Delayed, deficient monsoon may affect Indian economy

By: | Updated: June 3, 2015 9:17 AM

The silver lining: Food stocks, IMD’s record

India monsoonIndia’s foodgrain production dropped 5% to 251.1 million tonnes in 2014-15 thanks to a 12% drop in seasonal monsoon showers from the normal levels. (Reuters)

Even as the monsoon’s arrival over the Kerala coast was delayed, the India Meteorological Department (IMD) on Tuesday revised downward its forecast of seasonal shower for this year to 88% of a long-period average (LPA) — the same as last year — from its April prediction of 93%. This compounded worries of farmers, already stressed by a plunge in commodity prices for over one year and consequent drop in income and low-wage spiral, and also cast a shadow over farm sector growth, which, in any case, was just 0.2% in 2014-15, compared with 3.7% a year earlier.

The RBI, which released its bi-monthly monetary policy earlier in the day, had already termed a likely poor monsoon to be biggest uncertainty facing the economy. While the central bank revised its retail inflation forecast 6% from 5.8% earlier for January 2016, analysts said administrative steps like release of buffer food stocks and modest hikes in the minimum support prices of summer crops could keep food inflation from rising sharply.

The Modi government, which witnessed slowing inflation until now due to the commodity price crash, will face its first major challenge on inflation now.


What compounds the concerns is a 66% chance of deficient monsoon rains, which the IMD defines as below 90% of the LPA of 89 centimetres of showers recorded between 1951 and 2000, compared with that of 33% forecast in April.

Even chances of an El Nino effect, which had caused the worst drought in 37 years in 2009 and affected rainfall last year, are pegged at 90% now, while the El Nino situation was considered weak in April. However, according to an earlier Crisil report, only two out seven times in the past did an El Niño develop into a monsoon failure.

“I have to say this with a heavy heart that as per our revised forecast, India will receive 88% of rainfall of the LPA plus or minus 4%,” earth sciences minister Harsh Vardhan said. The weather office gives another 27% chances for a below-normal monsoon season. Rainfall is likely to be 92% of the LPA in July and 90% during August, both with a model margin of 9 %, the Met department said.

Chief economic adviser Arvind Subramanian said: “Last year as well the monsoon was not very good and through government policy we managed to contain inflation and we intend to do that this time around should the monsoon be as bad as some people fear. We don’t know how it is going to pan out but I think the government will certainly act to contain the inflation risk.”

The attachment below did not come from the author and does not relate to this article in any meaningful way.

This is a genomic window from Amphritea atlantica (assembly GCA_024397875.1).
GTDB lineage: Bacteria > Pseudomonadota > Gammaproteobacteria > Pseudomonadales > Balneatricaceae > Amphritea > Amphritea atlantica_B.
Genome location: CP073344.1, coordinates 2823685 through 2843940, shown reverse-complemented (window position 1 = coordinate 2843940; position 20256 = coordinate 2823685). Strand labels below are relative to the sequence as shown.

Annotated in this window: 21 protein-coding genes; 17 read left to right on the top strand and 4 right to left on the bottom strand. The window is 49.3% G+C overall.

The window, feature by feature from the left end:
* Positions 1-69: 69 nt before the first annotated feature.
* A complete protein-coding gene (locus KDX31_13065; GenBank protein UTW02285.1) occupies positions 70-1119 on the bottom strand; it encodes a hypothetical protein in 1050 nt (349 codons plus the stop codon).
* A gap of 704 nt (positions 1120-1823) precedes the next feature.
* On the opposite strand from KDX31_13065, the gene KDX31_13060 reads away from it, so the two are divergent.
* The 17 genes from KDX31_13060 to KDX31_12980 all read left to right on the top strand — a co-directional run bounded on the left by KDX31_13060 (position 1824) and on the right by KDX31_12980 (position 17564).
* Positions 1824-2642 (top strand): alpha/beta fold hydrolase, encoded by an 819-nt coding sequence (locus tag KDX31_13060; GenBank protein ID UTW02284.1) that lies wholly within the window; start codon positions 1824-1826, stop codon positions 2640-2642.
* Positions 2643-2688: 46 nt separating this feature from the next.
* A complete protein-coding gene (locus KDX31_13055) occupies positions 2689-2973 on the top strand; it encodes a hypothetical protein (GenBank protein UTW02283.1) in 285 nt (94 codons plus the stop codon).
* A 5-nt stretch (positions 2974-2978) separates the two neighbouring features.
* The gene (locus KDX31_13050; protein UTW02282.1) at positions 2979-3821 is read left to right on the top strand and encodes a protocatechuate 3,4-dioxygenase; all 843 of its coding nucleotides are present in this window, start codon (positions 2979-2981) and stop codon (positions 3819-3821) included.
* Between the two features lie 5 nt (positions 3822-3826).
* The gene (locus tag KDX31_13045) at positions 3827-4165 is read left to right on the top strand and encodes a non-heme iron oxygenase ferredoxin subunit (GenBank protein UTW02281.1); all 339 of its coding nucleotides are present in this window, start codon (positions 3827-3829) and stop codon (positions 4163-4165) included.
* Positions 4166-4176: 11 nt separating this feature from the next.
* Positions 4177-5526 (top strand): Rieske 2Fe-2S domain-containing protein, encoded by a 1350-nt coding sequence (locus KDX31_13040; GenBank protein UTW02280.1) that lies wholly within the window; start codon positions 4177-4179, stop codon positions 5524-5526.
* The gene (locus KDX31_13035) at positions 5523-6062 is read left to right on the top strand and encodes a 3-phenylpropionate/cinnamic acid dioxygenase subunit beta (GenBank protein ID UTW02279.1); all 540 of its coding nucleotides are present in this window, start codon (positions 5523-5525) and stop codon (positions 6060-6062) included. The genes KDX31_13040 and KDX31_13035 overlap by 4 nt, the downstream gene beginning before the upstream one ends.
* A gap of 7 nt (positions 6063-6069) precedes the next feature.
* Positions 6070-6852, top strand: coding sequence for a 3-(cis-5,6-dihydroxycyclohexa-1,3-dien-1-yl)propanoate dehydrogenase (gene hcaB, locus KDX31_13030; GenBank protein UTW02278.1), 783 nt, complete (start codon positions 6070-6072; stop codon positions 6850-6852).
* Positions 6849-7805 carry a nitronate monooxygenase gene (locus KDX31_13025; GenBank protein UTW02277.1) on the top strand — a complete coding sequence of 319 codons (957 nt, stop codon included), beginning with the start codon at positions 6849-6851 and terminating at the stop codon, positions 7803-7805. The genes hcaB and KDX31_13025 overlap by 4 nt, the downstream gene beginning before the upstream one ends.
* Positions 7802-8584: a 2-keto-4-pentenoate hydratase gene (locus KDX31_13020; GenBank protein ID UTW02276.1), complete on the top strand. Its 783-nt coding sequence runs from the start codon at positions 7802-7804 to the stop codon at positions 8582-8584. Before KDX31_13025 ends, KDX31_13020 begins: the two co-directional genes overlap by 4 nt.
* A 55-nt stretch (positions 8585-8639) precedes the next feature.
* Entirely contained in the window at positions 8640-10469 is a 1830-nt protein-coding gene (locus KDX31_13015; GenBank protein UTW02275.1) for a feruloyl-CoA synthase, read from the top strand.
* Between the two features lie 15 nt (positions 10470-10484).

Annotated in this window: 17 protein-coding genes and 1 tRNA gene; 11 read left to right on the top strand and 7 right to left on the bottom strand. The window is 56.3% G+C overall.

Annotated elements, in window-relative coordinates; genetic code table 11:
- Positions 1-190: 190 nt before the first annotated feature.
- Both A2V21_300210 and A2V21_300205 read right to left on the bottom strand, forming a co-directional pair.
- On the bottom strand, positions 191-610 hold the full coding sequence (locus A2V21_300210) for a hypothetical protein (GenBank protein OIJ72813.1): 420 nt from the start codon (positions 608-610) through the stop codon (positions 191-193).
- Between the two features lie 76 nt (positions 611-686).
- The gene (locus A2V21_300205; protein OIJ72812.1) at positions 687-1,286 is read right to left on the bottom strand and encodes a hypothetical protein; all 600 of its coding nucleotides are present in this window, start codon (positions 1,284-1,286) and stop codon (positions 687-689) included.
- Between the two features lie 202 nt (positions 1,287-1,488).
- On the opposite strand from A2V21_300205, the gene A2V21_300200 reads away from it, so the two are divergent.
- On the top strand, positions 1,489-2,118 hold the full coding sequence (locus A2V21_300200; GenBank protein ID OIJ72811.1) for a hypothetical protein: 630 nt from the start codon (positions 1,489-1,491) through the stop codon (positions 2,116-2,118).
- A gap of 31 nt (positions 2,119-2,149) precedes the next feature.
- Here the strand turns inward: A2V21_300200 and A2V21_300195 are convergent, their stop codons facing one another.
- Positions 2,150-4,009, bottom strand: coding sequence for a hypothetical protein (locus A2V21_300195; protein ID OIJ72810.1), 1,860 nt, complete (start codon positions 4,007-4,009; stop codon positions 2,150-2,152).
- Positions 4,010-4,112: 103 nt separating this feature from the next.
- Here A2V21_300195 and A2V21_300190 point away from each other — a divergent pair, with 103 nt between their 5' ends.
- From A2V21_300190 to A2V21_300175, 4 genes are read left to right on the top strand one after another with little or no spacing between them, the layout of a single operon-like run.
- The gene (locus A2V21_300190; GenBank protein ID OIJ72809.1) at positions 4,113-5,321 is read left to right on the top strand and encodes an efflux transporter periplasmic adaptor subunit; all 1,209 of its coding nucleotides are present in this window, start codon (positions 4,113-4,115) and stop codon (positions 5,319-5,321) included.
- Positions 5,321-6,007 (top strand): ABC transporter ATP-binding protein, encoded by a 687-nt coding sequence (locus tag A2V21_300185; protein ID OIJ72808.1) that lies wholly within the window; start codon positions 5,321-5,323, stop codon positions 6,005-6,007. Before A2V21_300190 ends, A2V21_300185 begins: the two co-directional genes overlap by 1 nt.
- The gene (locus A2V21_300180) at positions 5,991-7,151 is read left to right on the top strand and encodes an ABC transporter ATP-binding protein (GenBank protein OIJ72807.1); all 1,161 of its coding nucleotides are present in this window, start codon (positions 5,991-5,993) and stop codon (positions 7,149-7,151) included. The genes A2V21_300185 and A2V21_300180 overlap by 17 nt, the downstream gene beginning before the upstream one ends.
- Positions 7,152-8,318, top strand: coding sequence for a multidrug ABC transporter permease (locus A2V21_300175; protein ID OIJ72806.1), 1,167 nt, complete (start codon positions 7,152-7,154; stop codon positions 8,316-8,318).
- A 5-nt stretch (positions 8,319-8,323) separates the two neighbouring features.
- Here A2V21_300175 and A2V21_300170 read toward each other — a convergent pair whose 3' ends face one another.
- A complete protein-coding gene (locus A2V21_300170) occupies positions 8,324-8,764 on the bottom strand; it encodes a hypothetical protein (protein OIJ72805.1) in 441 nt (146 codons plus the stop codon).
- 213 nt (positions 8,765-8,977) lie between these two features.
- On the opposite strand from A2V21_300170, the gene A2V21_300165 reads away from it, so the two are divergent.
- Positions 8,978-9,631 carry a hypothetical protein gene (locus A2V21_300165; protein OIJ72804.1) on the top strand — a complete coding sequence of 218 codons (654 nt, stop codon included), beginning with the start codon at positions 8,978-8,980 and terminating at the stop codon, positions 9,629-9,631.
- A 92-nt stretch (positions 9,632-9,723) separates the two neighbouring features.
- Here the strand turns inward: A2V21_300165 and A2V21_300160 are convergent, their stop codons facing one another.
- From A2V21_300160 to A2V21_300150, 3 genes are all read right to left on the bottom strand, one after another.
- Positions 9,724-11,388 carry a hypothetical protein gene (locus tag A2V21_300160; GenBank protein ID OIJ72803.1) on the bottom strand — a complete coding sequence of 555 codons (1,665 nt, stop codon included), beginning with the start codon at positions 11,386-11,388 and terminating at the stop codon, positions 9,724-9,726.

Cutting the benchmark lending rate by 25 basis points on Tuesday, Reserve Bank of India governor Raghuram Rajan said: “There have been El Nino incidents in the past with reasonable rainfall, and poor rainfall which has not led to a fall in production, and a fall in production which has not led to inflation. So each path of this sequence is fraught with uncertainty.” Rajan said in 2000 to 2003, when the monsoon rains were below par, the impact on inflation was very limited, partly due to the government actions.


India’s foodgrain production dropped 5% to 251.1 million tonnes in 2014-15 thanks to a 12% drop in seasonal monsoon showers from the normal levels.

While the RBI revised its GDP growth forecast for the current fiscal to 7.6% from 7.8% projected in April, Crisil revised its estimate to 7.4% from 7.9% and said agriculture growth would be 1.5% on a weak base of 0.2% in FY15. “However, we stick to our forecast of 5.8% for CPI inflation in FY16, despite the weaker outlook on monsoon because we expect proactive action from the government such as release of foodgrain buffer stock, crackdown on hoarding, lower transportation losses, and imports to contain food inflation,” Crisil said.

Analysts said the government can reduce the import duties on all food products across the board and augment supplies. Given the IMD’s poor track record of long-period forecasts, some analysts sought to wait at least until July to gauge specific impact on farm production. In 2009, the worst drought year in 37 years, the Met department’s first forecast was 96% of LPA. The second forecast in June predicted rains at 93% of LPA, while the actual rainfall was only 79.2% of the LPA. Even last year, the IMD’s initial forecast was that rainfall would be 95% of the LPA, which was revised down to 93% in June and finally to 88% by the end of the season.

Agriculture ministry officials said the country is adequately prepared to tackle any drought-like situations, as contingency plans have been prepared for over 500 vulnerable districts and official granaries are brimming with food stocks.

Sources said the government could explore options of implementing special scheme for the rejuvenation of perennial horticulture crops under the National Horticulture Mission and recommending the rescheduling of crops loans and providing interest subvention on rescheduled loans in drought affected areas.

Last year, the government offered diesel subsidy to affected farmers for “providing protective irrigation to standing crops in the rainfall deficit areas” and enhancement of seed subsidy under various central schemes to “partially recompense the farmer for the expenditure in resowing and/or purchasing drought-tolerant variety of seeds”.

The Centre would boost supplies of inputs like seeds and fertiliser, and states may be asked to initiate appropriate measures and prepare for location-specific strategy, said the officials.

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